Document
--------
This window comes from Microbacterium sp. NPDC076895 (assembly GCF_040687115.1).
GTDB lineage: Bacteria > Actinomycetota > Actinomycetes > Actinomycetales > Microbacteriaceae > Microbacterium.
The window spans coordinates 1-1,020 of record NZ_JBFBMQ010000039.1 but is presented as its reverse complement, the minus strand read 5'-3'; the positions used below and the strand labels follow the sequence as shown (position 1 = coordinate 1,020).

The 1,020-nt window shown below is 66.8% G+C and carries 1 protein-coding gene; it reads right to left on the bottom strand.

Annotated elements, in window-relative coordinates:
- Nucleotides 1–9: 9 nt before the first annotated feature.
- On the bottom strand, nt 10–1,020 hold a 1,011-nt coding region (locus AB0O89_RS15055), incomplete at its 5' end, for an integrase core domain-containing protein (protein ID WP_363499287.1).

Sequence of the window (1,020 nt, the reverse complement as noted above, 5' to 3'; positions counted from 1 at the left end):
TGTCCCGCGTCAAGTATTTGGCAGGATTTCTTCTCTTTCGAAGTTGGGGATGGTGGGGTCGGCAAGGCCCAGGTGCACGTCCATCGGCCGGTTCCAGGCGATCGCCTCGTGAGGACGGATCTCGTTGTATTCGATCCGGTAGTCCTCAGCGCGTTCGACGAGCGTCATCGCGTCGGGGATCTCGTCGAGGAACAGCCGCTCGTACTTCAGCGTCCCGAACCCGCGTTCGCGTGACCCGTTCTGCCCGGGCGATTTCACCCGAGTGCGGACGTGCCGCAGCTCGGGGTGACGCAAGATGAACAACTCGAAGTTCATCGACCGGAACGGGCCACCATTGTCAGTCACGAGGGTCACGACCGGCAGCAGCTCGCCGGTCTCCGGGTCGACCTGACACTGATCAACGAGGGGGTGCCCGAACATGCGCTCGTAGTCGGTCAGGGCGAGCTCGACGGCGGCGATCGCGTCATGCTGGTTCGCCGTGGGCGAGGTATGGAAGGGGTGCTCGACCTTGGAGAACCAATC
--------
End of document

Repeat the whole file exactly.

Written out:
This window comes from Microbacterium sp. NPDC076895 (assembly GCF_040687115.1).
GTDB lineage: Bacteria > Actinomycetota > Actinomycetes > Actinomycetales > Microbacteriaceae > Microbacterium.
The window spans coordinates 1-1,020 of record NZ_JBFBMQ010000039.1 but is presented as its reverse complement, the minus strand read 5'-3'; the positions used below and the strand labels follow the sequence as shown (position 1 = coordinate 1,020).

The 1,020-nt window shown below is 66.8% G+C and carries 1 protein-coding gene; it reads right to left on the bottom strand.

Annotated elements, in window-relative coordinates:
- Nucleotides 1–9: 9 nt before the first annotated feature.
- On the bottom strand, nt 10–1,020 hold a 1,011-nt coding region (locus AB0O89_RS15055), incomplete at its 5' end, for an integrase core domain-containing protein (protein ID WP_363499287.1).

Sequence of the window (1,020 nt, the reverse complement as noted above, 5' to 3'; positions counted from 1 at the left end):
TGTCCCGCGTCAAGTATTTGGCAGGATTTCTTCTCTTTCGAAGTTGGGGATGGTGGGGTCGGCAAGGCCCAGGTGCACGTCCATCGGCCGGTTCCAGGCGATCGCCTCGTGAGGACGGATCTCGTTGTATTCGATCCGGTAGTCCTCAGCGCGTTCGACGAGCGTCATCGCGTCGGGGATCTCGTCGAGGAACAGCCGCTCGTACTTCAGCGTCCCGAACCCGCGTTCGCGTGACCCGTTCTGCCCGGGCGATTTCACCCGAGTGCGGACGTGCCGCAGCTCGGGGTGACGCAAGATGAACAACTCGAAGTTCATCGACCGGAACGGGCCACCATTGTCAGTCACGAGGGTCACGACCGGCAGCAGCTCGCCGGTCTCCGGGTCGACCTGACACTGATCAACGAGGGGGTGCCCGAACATGCGCTCGTAGTCGGTCAGGGCGAGCTCGACGGCGGCGATCGCGTCATGCTGGTTCGCCGTGGGCGAGGTATGGAAGGGGTGCTCGACCTTGGAGAACCAATC